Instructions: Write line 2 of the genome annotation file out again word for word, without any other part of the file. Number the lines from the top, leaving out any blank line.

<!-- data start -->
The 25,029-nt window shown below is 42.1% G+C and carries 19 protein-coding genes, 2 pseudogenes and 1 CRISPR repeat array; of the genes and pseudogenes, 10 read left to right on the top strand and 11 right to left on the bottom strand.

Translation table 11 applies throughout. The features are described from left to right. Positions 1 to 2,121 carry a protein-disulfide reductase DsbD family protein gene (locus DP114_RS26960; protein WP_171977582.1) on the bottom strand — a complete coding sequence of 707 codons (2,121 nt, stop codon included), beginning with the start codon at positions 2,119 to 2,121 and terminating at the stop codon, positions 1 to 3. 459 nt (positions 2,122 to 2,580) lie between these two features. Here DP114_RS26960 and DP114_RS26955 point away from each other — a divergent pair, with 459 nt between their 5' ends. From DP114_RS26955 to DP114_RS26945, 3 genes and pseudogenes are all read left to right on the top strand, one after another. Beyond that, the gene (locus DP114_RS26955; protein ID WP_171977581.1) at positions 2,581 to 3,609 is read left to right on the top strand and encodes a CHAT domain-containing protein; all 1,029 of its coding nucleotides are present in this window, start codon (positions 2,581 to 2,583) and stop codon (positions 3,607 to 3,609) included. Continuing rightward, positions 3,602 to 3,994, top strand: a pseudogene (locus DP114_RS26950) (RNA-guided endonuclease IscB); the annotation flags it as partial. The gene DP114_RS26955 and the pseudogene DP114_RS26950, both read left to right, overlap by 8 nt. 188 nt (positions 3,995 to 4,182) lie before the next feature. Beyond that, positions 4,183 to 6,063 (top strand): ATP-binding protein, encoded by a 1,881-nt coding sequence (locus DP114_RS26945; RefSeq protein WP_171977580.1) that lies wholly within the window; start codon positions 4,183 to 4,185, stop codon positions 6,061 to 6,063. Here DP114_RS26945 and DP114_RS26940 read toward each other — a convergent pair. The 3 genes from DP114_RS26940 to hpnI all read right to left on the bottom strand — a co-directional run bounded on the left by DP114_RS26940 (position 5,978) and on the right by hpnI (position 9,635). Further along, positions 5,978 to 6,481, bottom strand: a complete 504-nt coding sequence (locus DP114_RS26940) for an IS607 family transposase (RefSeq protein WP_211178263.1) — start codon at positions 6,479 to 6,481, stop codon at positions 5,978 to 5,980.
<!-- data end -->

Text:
Translation table 11 applies throughout. The features are described from left to right. Positions 1 to 2,121 carry a protein-disulfide reductase DsbD family protein gene (locus DP114_RS26960; protein WP_171977582.1) on the bottom strand — a complete coding sequence of 707 codons (2,121 nt, stop codon included), beginning with the start codon at positions 2,119 to 2,121 and terminating at the stop codon, positions 1 to 3. 459 nt (positions 2,122 to 2,580) lie between these two features. Here DP114_RS26960 and DP114_RS26955 point away from each other — a divergent pair, with 459 nt between their 5' ends. From DP114_RS26955 to DP114_RS26945, 3 genes and pseudogenes are all read left to right on the top strand, one after another. Beyond that, the gene (locus DP114_RS26955; protein ID WP_171977581.1) at positions 2,581 to 3,609 is read left to right on the top strand and encodes a CHAT domain-containing protein; all 1,029 of its coding nucleotides are present in this window, start codon (positions 2,581 to 2,583) and stop codon (positions 3,607 to 3,609) included. Continuing rightward, positions 3,602 to 3,994, top strand: a pseudogene (locus DP114_RS26950) (RNA-guided endonuclease IscB); the annotation flags it as partial. The gene DP114_RS26955 and the pseudogene DP114_RS26950, both read left to right, overlap by 8 nt. 188 nt (positions 3,995 to 4,182) lie before the next feature. Beyond that, positions 4,183 to 6,063 (top strand): ATP-binding protein, encoded by a 1,881-nt coding sequence (locus DP114_RS26945; RefSeq protein WP_171977580.1) that lies wholly within the window; start codon positions 4,183 to 4,185, stop codon positions 6,061 to 6,063. Here DP114_RS26945 and DP114_RS26940 read toward each other — a convergent pair. The 3 genes from DP114_RS26940 to hpnI all read right to left on the bottom strand — a co-directional run bounded on the left by DP114_RS26940 (position 5,978) and on the right by hpnI (position 9,635). Further along, positions 5,978 to 6,481, bottom strand: a complete 504-nt coding sequence (locus DP114_RS26940) for an IS607 family transposase (RefSeq protein WP_211178263.1) — start codon at positions 6,479 to 6,481, stop codon at positions 5,978 to 5,980.